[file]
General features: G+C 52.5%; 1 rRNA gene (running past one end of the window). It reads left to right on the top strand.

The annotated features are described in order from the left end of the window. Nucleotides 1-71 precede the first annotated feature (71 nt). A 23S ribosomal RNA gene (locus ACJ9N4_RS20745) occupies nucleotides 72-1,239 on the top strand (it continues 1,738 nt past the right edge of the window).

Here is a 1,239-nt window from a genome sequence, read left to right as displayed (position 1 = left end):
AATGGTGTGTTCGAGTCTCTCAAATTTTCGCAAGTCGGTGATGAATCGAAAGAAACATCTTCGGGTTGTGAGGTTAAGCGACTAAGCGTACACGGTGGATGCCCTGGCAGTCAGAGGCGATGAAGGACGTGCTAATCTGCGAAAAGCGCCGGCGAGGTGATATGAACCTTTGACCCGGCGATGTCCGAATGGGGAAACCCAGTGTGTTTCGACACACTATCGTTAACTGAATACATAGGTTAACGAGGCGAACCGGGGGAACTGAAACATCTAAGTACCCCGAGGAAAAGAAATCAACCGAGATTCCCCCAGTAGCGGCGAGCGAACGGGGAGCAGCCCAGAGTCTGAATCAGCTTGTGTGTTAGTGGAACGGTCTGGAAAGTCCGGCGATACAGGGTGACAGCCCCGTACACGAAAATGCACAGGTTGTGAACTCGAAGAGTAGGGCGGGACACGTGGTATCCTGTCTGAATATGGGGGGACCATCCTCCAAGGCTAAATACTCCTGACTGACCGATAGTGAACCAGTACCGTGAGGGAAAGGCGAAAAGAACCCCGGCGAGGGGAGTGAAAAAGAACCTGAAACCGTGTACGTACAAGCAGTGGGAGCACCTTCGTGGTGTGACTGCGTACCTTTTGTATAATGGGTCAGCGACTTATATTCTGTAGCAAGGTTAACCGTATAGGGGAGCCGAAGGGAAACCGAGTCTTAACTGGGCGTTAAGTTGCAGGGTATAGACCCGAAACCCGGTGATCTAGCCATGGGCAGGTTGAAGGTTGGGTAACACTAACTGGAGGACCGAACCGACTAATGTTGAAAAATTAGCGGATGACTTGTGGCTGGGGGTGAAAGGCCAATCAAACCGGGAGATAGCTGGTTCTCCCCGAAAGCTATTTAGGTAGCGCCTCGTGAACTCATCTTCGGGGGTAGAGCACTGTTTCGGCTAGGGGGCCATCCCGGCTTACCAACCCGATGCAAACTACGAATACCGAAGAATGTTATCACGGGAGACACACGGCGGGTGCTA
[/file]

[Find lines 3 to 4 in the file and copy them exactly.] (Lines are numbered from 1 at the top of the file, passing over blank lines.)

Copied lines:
Here is a 1,239-nt window from a genome sequence, read left to right as displayed (position 1 = left end):
AATGGTGTGTTCGAGTCTCTCAAATTTTCGCAAGTCGGTGATGAATCGAAAGAAACATCTTCGGGTTGTGAGGTTAAGCGACTAAGCGTACACGGTGGATGCCCTGGCAGTCAGAGGCGATGAAGGACGTGCTAATCTGCGAAAAGCGCCGGCGAGGTGATATGAACCTTTGACCCGGCGATGTCCGAATGGGGAAACCCAGTGTGTTTCGACACACTATCGTTAACTGAATACATAGGTTAACGAGGCGAACCGGGGGAACTGAAACATCTAAGTACCCCGAGGAAAAGAAATCAACCGAGATTCCCCCAGTAGCGGCGAGCGAACGGGGAGCAGCCCAGAGTCTGAATCAGCTTGTGTGTTAGTGGAACGGTCTGGAAAGTCCGGCGATACAGGGTGACAGCCCCGTACACGAAAATGCACAGGTTGTGAACTCGAAGAGTAGGGCGGGACACGTGGTATCCTGTCTGAATATGGGGGGACCATCCTCCAAGGCTAAATACTCCTGACTGACCGATAGTGAACCAGTACCGTGAGGGAAAGGCGAAAAGAACCCCGGCGAGGGGAGTGAAAAAGAACCTGAAACCGTGTACGTACAAGCAGTGGGAGCACCTTCGTGGTGTGACTGCGTACCTTTTGTATAATGGGTCAGCGACTTATATTCTGTAGCAAGGTTAACCGTATAGGGGAGCCGAAGGGAAACCGAGTCTTAACTGGGCGTTAAGTTGCAGGGTATAGACCCGAAACCCGGTGATCTAGCCATGGGCAGGTTGAAGGTTGGGTAACACTAACTGGAGGACCGAACCGACTAATGTTGAAAAATTAGCGGATGACTTGTGGCTGGGGGTGAAAGGCCAATCAAACCGGGAGATAGCTGGTTCTCCCCGAAAGCTATTTAGGTAGCGCCTCGTGAACTCATCTTCGGGGGTAGAGCACTGTTTCGGCTAGGGGGCCATCCCGGCTTACCAACCCGATGCAAACTACGAATACCGAAGAATGTTATCACGGGAGACACACGGCGGGTGCTA